Investing Like Warren Buffett: What You Can Learn From A Billionaire’s Apple Bet – Apple (NASDAQ:AAPL)

The stock market has recovered nicely this year, although there are many uncertainties and risks that question the sustainability of the uptrend.
Against this backdrop, Doug Clinton, the managing partner Deep water asset managementdelved into what it would take to generate great returns.

What happened: “Big returns come from consistently buying assets at what turn out to be cheap prices,” Clinton said. Instead of calling the bottom, an investor should take the time to identify donkeys that turn out to be cheap in hindsight, he added.

Also see: How to survive a stock market crash

In other words, this is value investing – a strategy that is central to billionaire investors Warren Buffett‘s investment thesis. Clinton took Buffett’s bet Apple inc. AAPL as a case study to support his view.

Buffett’s apple bite: The “Oracle of OmahaInvested in Apple for the first time in mid-2016 when the stock fell more than 25%, Clinton noted. The weakness was due to a setback iPhone 6S upgrade cycle and the steep decline in sales of “S” cycles in China, he said.

The weakness proved irresistible to Buffett, who took stock of the company’s more than $150 billion in net cash, buyback commitment and robust free cash flow yield, he added.

“Free Cash Flow Yield + Growth Rate = Return”, is the equation used by investment greats including Buffett, Charlie Munger And Glen Greenberg, noted Clinton. They targeted companies with a free cash flow yield + growth rate equal to 20% or move, he added.

Buffett saw the problems Apple faced in 2016 as transient, knowing that people would continue to use iPhones even if that means upgrading less often and Cupertino will continue to generate strong free cash flow that will double digits even in the bear market. would grow. case scenario, Clinton said.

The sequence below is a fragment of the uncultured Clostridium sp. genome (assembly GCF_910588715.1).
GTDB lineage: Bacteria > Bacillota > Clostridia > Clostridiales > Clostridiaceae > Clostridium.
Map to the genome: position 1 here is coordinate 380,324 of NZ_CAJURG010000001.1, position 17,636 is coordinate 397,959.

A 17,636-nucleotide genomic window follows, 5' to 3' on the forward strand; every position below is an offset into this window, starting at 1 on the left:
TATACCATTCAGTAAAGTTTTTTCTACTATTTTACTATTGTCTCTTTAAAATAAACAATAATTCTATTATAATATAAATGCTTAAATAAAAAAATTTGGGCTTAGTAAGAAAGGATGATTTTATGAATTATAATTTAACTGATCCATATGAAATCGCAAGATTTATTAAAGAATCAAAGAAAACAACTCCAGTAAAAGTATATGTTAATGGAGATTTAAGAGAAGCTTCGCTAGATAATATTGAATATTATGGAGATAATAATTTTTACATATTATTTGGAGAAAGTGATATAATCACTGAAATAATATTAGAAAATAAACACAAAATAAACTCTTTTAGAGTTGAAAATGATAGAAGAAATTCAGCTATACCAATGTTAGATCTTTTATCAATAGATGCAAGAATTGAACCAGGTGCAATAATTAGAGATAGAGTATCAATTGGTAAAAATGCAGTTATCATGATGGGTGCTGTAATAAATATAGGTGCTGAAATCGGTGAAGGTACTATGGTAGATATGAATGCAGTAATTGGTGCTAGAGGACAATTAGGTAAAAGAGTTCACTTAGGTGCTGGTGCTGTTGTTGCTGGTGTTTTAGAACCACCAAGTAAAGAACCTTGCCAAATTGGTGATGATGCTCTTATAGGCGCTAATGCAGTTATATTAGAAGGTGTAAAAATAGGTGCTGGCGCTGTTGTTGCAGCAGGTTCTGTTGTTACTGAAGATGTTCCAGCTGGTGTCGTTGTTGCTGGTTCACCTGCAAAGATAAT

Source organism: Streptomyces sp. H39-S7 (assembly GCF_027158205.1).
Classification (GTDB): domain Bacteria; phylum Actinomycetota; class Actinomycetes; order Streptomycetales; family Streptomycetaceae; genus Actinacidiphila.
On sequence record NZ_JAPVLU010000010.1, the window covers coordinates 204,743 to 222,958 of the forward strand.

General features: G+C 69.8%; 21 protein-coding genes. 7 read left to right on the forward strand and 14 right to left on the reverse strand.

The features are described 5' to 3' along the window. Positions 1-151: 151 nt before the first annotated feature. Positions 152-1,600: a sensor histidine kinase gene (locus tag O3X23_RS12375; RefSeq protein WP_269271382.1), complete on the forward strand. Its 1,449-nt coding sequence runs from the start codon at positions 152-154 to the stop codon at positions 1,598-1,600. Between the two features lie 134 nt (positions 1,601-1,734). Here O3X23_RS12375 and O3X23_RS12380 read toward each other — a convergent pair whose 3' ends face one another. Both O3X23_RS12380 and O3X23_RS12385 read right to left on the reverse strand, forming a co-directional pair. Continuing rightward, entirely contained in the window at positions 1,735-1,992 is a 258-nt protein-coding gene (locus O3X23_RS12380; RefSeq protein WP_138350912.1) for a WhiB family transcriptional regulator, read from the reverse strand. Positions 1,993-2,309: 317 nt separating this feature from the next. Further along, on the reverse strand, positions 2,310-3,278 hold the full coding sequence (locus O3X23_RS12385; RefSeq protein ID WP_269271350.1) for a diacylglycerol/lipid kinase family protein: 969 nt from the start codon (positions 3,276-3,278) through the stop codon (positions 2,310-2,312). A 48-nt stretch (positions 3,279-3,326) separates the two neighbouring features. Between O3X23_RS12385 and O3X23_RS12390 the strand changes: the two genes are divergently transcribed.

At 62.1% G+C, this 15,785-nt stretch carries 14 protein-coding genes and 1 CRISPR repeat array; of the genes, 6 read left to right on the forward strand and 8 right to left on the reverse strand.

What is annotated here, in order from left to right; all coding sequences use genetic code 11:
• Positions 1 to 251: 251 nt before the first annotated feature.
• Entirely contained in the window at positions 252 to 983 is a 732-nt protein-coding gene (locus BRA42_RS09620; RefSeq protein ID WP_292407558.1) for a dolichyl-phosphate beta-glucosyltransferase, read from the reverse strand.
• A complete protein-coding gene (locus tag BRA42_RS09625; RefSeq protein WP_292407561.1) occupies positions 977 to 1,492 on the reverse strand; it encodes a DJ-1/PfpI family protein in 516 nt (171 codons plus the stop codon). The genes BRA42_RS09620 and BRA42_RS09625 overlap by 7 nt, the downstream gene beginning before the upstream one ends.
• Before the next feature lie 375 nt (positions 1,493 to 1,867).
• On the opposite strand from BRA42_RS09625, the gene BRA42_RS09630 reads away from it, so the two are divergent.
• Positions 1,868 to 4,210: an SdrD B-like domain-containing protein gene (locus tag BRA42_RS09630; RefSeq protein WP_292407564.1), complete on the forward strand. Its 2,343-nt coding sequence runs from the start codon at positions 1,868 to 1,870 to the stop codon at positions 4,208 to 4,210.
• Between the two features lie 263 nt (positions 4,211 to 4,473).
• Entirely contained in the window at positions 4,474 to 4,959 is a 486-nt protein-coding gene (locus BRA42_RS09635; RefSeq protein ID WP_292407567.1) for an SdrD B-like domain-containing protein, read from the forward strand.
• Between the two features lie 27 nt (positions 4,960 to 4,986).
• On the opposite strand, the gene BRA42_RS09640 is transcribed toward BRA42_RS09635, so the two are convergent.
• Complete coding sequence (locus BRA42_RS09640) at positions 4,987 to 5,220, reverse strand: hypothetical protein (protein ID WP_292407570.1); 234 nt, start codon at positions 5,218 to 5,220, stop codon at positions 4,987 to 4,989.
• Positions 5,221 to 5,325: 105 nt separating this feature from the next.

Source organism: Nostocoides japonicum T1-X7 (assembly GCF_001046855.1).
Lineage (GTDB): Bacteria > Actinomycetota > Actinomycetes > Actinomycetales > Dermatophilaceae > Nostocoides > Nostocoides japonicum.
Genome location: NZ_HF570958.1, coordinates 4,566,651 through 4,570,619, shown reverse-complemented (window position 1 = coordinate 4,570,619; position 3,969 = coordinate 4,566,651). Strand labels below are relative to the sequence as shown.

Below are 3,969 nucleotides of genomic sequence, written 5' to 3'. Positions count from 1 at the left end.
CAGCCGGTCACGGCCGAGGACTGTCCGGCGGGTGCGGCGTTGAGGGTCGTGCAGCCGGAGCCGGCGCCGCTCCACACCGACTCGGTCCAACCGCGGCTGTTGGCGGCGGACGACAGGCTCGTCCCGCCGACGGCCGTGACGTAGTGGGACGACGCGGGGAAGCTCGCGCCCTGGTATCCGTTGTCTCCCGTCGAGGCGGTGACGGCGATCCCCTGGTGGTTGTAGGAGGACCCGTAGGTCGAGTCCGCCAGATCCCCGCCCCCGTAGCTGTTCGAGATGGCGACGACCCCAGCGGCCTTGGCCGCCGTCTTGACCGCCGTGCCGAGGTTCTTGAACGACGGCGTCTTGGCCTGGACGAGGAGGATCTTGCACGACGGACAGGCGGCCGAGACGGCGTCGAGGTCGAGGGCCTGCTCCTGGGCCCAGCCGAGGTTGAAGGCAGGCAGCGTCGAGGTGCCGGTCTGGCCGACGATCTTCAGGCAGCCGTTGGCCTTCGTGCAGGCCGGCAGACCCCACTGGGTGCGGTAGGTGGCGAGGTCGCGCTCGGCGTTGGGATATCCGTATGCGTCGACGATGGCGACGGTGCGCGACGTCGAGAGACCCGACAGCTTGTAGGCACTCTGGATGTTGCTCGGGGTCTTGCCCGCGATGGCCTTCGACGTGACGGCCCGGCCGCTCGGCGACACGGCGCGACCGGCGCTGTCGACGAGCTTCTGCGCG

As Buffett predicted, Apple’s shares have risen about four times from the levels Buffett bought in just six years, Clinton added.

Buffett’s rich appetite: As Buffett expected, Apple’s iPhone sales grew out of the slack of 2016 and service revenues began to make up a significant portion of the total, Clinton said. The stock also received support from growing market multiples for all major tech companies, he added.

In addition, since 2016, Apple has returned about $490 billion in the form of dividends and buybacks, nearly equal to its $550 billion market cap in 2016, he noted.

“It’s hard to see a losing scenario when a company returns cash equivalent to its market cap in the short term and maintains a strong running business even after that. Don’t miss that,” Clinton said.

Being paid back in a public investment doesn’t necessarily mean a return of capital, like Apple does, but it could be that the company eventually generates free cash flow equal to its market cap at the time of purchase, the analyst said.

Read next: Warren Buffett Says In 58 Years Running Berkshire, His Decisions ‘No Better Than So-So’: Here’s His ‘Secret Sauce’

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